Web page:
State lawmakers are going to give Gov. Jan Brewer another chance to legalize guns in public buildings.
On a 19-11 vote, the Senate on Thursday gave final approval to legislation to override existing laws which say that a sign at the entrance of a public building is enough to make it illegal for visitors to enter when armed.
HB 2729 would still allow government agencies to keep their buildings off-limits to guns. But they could do that only by installing metal detectors at all entrances and having armed guards.
The vote sends the bill to the governor.
She vetoed a similar measure last year.
But Brewer, who has pronounced herself a strong proponent of the Second Amendment right to bear arms, said it was not because she was against the concept. Instead, the governor said the wording was flawed and could cause potential confusion about exactly where individuals could and could not bring their weapons.
Rep. David Gowan, R-Sierra Vista, who is the sponsor of the new version, said the wording has been altered to address Brewer’s concerns.
At the heart of the issue are arguments that current laws about posting buildings as gun-free zones are meaningless because the only people who obey the signs are those who comply with the laws. That, said Gowan, leaves them defenseless against those who ignored the signs.
That theme was echoed by Sen. Al Melvin, R-Tucson.
He said society is divided into three groups: unarmed sheep, armed sheep dogs — and the wolves who are the bad guys.
“It takes sheep dogs to protect the sheep from the wolves,” Melvin said. He said that is why Arizona needs more people who have permits to carry concealed weapons.
“With this type of legislation, we have a safer society,” he said.
The problem, said Sen. Olivia Cajero-Bedford, is the cost. She said governments which do not want armed visitors roaming the halls will have to spend millions buying the equipment and additional millions staffing the entrances.
Maricopa County alone estimated having to spend $11.3 million in equipment and $19.5 million in ongoing costs.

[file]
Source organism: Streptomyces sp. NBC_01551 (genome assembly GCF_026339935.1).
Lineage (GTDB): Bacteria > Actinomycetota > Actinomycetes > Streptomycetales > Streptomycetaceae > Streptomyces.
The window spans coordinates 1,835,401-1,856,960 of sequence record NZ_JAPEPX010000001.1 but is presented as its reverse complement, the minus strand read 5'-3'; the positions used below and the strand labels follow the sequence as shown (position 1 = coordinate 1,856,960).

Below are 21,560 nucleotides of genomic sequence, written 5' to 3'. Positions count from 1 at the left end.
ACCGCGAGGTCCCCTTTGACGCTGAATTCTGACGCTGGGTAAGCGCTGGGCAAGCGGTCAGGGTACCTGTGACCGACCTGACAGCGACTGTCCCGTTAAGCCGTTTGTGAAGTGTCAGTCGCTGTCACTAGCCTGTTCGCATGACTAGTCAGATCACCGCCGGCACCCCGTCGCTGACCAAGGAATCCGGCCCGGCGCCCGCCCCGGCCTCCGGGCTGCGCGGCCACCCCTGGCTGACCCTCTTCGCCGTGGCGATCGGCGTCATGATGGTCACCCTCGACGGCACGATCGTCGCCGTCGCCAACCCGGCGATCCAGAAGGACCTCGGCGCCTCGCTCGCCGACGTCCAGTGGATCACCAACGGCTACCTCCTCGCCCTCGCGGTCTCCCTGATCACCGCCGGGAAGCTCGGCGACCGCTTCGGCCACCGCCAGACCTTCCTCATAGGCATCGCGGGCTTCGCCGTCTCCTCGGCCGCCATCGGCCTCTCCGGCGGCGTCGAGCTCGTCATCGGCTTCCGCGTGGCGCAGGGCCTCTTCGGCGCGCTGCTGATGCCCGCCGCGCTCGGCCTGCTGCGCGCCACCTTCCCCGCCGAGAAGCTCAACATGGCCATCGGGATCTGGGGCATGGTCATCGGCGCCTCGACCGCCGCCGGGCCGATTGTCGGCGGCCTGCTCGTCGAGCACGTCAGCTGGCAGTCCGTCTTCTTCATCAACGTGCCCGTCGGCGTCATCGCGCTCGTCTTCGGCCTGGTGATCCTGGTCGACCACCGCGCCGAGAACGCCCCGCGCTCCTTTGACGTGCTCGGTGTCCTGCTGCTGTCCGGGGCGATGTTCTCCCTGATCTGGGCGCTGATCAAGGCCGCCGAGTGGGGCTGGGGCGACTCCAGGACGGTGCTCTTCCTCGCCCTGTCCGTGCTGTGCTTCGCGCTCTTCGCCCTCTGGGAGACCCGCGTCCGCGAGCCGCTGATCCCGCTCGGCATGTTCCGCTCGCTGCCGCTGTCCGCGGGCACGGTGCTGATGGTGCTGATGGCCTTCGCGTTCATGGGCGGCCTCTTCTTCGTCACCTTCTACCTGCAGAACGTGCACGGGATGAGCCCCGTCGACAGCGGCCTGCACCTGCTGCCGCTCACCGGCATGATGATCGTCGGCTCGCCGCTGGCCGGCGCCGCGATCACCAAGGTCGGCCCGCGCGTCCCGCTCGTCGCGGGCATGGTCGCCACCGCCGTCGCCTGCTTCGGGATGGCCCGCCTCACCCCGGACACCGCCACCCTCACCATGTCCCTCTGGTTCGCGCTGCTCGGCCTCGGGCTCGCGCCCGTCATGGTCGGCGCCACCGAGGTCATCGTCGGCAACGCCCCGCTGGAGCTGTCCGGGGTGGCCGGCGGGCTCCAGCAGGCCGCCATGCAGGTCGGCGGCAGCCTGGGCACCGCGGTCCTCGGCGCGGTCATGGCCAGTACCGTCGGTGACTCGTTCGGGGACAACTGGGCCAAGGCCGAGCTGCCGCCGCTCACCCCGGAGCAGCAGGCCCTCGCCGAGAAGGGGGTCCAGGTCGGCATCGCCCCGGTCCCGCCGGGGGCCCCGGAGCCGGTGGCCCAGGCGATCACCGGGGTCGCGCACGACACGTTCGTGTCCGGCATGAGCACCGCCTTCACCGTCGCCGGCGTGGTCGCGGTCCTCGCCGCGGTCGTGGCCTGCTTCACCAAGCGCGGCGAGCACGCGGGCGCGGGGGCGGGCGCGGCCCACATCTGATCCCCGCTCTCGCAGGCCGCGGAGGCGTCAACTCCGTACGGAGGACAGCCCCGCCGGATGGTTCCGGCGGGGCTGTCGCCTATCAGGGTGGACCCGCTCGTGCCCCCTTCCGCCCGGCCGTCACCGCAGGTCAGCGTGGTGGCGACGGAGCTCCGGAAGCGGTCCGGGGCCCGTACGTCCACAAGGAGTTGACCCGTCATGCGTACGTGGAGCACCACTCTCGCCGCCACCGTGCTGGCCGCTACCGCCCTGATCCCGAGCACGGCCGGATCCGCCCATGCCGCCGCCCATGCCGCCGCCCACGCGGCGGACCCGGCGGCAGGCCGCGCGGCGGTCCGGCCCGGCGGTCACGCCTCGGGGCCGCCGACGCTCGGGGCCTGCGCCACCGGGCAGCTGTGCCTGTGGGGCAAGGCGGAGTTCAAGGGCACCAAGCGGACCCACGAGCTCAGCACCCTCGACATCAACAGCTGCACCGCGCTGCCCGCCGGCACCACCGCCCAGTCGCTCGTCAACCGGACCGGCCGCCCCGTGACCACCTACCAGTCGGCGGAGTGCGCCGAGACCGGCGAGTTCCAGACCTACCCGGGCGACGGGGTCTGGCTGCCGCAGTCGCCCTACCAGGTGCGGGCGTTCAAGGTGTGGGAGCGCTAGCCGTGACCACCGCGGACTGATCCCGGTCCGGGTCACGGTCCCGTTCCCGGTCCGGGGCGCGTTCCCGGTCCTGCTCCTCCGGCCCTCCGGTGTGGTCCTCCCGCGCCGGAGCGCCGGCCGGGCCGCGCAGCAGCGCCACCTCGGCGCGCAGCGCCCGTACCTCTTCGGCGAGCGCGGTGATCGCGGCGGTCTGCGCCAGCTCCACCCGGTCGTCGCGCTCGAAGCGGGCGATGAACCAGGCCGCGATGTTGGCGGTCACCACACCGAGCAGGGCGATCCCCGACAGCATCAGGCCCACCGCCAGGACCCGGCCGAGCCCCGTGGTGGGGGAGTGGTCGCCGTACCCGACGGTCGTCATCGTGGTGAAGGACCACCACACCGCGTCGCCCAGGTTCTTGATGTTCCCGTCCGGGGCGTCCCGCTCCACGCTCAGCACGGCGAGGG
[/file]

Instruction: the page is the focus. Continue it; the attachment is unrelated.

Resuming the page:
All that left Sen. Steve Smith, R-Maricopa, unimpressed.
“As far as I’m concerned, there is no cost too high to protect my constitutional rights,” he said, reciting part of the Second Amendment right to bear arms.
And Sen. Andy Biggs, R-Gilbert, pointed out that the Arizona Constitution has even broader language, saying that the right of a citizen “to bear arms in defense of himself or the state shall not be impaired.” He suggested that any restrictions — including the ones that HB 2729 seeks to overturn — are probably illegal anyway.
“If you want to change the constitution to provide for more draconian regulation on gun ownership and carrying of guns, open or concealed, my opinion is you have to change ... the constitution,” Biggs said. “We haven’t done that.”
But Sen. Steve Gallardo, D-Phoenix, said this measure has nothing to do with constitutional rights.
“This type of legislation would open up the doors for having our public facilities in a dangerous area,” he said. “We’re now allowing firearms in public facilities that should not have them, public swimming pools, public libraries.”
Sen. Sylvia Allen, R-Snowflake, said she’s not worried about people carrying guns.
“The gun is not the problem,” she said. “I would ask, does a spoon make a person fat? Is the pen responsible for the words that are written?”
Allen said restrictions on guns are based on an assumption that those who are armed “are just going to randomly take it out and start shooting and carrying on because that gun somehow has the power just to change them and make them do something really terrible and bad.”